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Ice Age Blob of Warm Ocean Water Discovered South of Greenland

First Posted: Feb 20, 2016 08:43 AM EST

Scientists have discovered and ice age blob of warm water sandwiched between two major ice sheets just south of Greenland. It turns out that a warm ocean surface temperature prevailed during that time, which may have affected patterns of warming nearby.

Extreme climate changes in the past ice core records show that Greenland went through 25 extreme and abrupt climate changes during the last ice age about 20,000 to 70,000 years ago. In less than 50 years the air temperatures over Greenland could increase by 10 to 15 degrees Celsius. However, the warm periods were short; within a few centuries the frigid temperatures of the ice age returned. That kind of climate change would have been catastrophic for us today.

Ice core records also show climate changes in the same period; however, they appear to be more gradual with less severe temperature swings.

At that time, the circulation of the Atlantic Ocean with currents such as the Gulf Stream regulated the transportation of heat to this area. Essentially, the surface currents transported heat from the southern and tropical Atlantic toward the North Atlantic-just like it does today.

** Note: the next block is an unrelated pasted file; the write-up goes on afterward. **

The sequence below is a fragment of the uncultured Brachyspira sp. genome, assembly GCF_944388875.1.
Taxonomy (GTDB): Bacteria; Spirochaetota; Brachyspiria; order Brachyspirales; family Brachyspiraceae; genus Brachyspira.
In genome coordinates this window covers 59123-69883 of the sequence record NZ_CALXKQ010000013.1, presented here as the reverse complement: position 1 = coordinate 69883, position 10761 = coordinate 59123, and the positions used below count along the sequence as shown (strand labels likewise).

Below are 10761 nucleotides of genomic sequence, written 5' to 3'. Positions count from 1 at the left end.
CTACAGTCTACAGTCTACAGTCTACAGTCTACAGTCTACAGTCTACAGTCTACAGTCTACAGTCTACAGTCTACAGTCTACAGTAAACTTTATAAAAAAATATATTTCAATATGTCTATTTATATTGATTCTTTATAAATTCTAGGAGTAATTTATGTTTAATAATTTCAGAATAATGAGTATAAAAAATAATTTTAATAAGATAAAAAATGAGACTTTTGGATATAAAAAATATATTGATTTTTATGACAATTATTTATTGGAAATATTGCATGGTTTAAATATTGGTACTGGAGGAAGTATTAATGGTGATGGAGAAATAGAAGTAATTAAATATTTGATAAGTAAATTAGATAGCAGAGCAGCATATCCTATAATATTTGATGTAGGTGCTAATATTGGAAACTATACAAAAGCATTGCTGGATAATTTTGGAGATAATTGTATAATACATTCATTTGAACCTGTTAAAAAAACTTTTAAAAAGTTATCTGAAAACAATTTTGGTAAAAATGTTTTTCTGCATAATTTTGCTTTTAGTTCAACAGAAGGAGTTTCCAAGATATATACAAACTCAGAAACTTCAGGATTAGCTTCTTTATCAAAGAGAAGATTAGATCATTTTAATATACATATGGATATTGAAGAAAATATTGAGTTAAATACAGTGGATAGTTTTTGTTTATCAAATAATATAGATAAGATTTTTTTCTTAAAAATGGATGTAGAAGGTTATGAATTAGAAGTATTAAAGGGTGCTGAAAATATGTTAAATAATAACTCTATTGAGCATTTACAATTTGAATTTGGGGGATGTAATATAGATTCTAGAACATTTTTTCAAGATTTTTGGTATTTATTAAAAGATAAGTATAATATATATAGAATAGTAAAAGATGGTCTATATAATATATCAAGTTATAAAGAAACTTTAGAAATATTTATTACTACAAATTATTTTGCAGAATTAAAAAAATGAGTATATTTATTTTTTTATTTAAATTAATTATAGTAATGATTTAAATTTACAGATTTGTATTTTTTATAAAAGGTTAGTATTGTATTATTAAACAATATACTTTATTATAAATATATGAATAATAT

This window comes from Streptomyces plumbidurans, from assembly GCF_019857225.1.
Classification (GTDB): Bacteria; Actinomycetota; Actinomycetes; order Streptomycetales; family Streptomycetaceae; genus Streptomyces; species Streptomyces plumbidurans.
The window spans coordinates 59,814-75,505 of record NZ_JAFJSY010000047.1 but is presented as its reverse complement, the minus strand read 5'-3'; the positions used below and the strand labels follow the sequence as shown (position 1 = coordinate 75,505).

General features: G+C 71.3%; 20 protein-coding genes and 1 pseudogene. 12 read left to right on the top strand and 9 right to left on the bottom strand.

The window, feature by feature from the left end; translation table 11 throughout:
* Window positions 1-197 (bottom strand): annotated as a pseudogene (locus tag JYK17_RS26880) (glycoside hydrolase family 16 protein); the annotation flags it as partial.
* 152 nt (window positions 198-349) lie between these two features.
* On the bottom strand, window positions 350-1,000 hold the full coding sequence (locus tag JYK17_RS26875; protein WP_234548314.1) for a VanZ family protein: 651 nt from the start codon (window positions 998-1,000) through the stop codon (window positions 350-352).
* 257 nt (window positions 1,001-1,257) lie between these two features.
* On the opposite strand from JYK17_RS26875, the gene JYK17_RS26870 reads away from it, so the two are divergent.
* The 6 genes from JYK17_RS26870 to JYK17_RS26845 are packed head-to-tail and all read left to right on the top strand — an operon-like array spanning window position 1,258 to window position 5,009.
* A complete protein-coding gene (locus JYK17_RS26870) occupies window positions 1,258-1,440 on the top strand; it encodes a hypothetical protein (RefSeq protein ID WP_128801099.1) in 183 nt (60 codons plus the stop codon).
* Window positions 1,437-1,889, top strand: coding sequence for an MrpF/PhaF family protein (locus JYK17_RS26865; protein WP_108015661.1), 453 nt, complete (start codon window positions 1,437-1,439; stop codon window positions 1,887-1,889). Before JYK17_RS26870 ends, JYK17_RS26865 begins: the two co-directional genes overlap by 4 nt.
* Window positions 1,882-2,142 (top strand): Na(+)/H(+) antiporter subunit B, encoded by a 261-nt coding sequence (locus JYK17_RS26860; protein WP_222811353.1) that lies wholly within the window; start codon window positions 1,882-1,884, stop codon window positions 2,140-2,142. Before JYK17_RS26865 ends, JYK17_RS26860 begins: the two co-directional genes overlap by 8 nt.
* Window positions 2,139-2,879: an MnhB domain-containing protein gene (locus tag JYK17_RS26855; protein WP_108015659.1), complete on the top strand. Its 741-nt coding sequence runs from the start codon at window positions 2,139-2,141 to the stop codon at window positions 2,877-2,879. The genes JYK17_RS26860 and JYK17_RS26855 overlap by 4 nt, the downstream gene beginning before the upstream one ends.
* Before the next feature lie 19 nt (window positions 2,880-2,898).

During the ice ages, this circulation was assumed to work as a seesaw in the playground; it went up and down in opposite directions with an axis somewhere around the equator. The idea was that when it warmed in the north, it cooled in the south and vice versa. However, researchers may have found that another scenario occurred.

During the coldest periods of the last ice age, the Nordic seas were covered with a permanent layer of sea ice. The pump stopped transporting the heat northward and the heat accumulated in the southern oceans. However, the warming wasn't restricted to the south.

"Our results show that it continued all the way to Iceland," said Tine Rasmussen, one of the researchers, in a news release. "The warming was slow and gradual, and happened simultaneously in both hemispheres. Little by little the warm Atlantic water penetrated into the Nonrdic sea underneath the ice cover. It melted the ice from below. Once the ice was gone, the pump started up again, bringing additional warm water in to the Nordic seas. And we got a warmer period for 50 years."

The findings reveal a bit more about the ocean cycle and how things keep warm.

The findings are published in the journal Scientific Reports.

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